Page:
Six months after I was sworn in as a police officer, someone tried to kill me.
I hadn’t been to the police academy yet. In 1978, an agency had up to 18 months after hiring a new officer before it was required to send the candidate to the academy.
As a result, most of my training for the better part of a year came from veteran officers’ advice, a few training classes and making painful mistakes, including the one that almost ended my life.
On that day, I was in the office doing what eventually would contribute to my voluntary departure from law enforcement — writing reports, the boredom of which cannot be measured.
Terror, on the other hand, was mere minutes away.
A caller alerted me to a transient entering cars parked on Grantsville’s Main Street. It was close enough that I could look out the window and see it.
The transient, a feral-looking guy with a lot of road grime, got into a pickup, started it, then got out and looked around to see if anyone was watching.
Even in my inexperienced state, this seemed suspicious. I drove over and confronted the man. I asked him for identification. He gave me a booking sheet from the jail in Lincoln County, Nev.
We were sitting in my patrol car when things went bad. The sheet described the suspect perfectly (including “condition upon release: filthy”). But the name on it was different than the one he gave me.
I was holding the paper in one hand and the radio mic in the other when I said the wrong thing.
“Either tell me your real name or you’re going to jail.”
Snap. The man went from sullen wretch to full-on werewolf in less time than it takes to blink. He struck me in the side of the head with something — nightstick, flashlight, metal clipboard — and was on top of me, biting and snarling.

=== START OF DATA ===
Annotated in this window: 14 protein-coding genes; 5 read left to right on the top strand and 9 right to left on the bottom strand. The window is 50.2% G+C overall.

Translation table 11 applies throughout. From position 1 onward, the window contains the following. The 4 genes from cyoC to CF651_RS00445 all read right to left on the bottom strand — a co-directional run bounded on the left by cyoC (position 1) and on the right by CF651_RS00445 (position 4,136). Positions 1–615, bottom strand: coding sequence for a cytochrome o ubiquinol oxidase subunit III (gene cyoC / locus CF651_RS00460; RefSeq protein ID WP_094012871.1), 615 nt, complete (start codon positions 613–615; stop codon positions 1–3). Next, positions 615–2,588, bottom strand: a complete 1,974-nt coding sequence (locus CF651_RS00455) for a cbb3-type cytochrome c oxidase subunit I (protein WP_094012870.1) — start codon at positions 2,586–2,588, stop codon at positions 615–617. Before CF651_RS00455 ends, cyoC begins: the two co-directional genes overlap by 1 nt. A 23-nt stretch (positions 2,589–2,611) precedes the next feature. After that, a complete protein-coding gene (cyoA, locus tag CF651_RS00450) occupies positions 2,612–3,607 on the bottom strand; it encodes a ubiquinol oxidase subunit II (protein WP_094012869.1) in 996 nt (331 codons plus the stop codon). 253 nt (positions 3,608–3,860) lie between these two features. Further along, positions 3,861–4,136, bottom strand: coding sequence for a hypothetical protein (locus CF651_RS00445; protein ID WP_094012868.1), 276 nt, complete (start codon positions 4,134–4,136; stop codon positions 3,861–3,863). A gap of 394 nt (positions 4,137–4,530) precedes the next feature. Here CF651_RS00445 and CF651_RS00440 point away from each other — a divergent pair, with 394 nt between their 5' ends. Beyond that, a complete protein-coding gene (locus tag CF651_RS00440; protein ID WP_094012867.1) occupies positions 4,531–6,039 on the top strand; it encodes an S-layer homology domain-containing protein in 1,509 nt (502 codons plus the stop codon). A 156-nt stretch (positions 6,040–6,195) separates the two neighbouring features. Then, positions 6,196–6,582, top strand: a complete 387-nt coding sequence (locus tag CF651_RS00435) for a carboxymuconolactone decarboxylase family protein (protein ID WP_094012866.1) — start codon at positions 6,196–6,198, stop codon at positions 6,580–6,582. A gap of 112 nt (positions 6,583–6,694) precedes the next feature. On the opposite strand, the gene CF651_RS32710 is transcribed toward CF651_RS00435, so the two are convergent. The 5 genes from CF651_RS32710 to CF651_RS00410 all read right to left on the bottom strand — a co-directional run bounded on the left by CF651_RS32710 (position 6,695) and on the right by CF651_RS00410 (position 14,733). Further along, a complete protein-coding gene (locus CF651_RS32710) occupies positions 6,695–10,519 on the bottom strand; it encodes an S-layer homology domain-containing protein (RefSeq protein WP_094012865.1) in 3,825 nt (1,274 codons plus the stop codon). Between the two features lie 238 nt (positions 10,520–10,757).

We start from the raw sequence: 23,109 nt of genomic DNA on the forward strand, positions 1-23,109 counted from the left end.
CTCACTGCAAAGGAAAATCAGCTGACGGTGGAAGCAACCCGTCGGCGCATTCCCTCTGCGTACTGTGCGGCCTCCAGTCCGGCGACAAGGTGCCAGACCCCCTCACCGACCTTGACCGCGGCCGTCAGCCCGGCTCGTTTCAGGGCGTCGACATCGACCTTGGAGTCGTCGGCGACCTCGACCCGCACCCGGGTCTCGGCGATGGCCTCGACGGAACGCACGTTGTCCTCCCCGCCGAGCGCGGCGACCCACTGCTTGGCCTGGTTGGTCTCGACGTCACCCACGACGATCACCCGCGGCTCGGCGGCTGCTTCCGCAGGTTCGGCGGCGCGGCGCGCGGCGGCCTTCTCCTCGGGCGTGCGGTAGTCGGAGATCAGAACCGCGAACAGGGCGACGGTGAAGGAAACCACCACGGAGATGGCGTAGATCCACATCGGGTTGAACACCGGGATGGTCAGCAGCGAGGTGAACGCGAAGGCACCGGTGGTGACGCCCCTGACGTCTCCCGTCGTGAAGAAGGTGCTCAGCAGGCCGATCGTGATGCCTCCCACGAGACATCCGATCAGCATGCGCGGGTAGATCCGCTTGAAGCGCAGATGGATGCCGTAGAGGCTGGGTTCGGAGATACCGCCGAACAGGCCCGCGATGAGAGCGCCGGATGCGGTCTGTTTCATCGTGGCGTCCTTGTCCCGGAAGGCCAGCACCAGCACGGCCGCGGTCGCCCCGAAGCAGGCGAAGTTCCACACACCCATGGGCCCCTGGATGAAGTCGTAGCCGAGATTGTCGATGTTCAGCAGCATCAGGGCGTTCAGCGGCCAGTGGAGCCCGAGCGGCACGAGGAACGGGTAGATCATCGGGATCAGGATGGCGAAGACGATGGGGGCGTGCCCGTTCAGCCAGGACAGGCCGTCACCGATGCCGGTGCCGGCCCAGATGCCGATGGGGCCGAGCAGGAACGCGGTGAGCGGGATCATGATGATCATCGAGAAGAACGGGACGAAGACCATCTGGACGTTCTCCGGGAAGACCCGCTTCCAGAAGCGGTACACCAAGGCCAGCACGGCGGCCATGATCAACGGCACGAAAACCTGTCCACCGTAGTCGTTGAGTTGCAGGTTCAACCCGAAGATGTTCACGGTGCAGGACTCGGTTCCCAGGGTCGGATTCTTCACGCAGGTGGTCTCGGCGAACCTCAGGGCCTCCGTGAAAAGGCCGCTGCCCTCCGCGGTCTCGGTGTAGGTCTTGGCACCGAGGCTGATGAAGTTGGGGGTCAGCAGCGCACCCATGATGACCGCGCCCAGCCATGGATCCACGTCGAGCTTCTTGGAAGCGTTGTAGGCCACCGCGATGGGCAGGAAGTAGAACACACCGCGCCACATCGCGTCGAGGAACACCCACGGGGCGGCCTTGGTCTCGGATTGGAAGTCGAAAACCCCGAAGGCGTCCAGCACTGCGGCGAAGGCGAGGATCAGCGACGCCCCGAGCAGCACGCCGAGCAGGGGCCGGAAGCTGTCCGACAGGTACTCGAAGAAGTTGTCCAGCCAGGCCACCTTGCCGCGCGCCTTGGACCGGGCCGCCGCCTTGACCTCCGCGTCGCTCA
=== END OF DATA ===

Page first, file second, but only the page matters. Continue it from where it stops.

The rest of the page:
Then he started pulling at my gun.
Through the haze and blood, I flashed to my wife and daughter. Clarity returned along with fear. I grabbed his hand as my gun came loose. We fought over it, taking turns pointing it at each other and arguing over the trigger.
The fight lasted for the better part of what might have been the rest of my life. In the process, we kicked out the radio and radar, and cracked the windshield, before ending up in the back seat.
Several times the gun’s muzzle brushed my face before I could get it turned away and pointed at his.
In the end, I think it came down to me having more to lose than he did. I got on top of him and, using my weight, forced the gun around, pressing it into his snarling face.
About to pull the trigger, I thought to myself: “I’m going home. You’re not.” After a loud noise and the splatter, it would all be over.
That’s when I noticed the windows of my ruined patrol car were lined with the faces of horrified school kids on their way home. They had stopped to watch.
Instead of shooting, I beat the guy into submission, dragged him out of the car and handcuffed him. Then I kicked him into the back seat, locked the door and slammed it.
Bloody, torn and addled, I then realized that the keys still were in the ignition, and we had locked all the other doors during the fight. My prisoner couldn’t get out, and I couldn’t get back in.
Fortunately, someone had called county dispatch. Leaning against my car, I listened with relief as the sirens of backup approached. That’s when I told myself a lie: “It’s over.”
You see, some things that happen to cops never stop happening. Just ask West Jordan detective Brent Jex, whose ordeal is detailed in this paper’s “Officer in Distress” series.
I still get snatched awake in the night by the feeling of a gun muzzle pressing against my face 40 years ago.
It’s not over.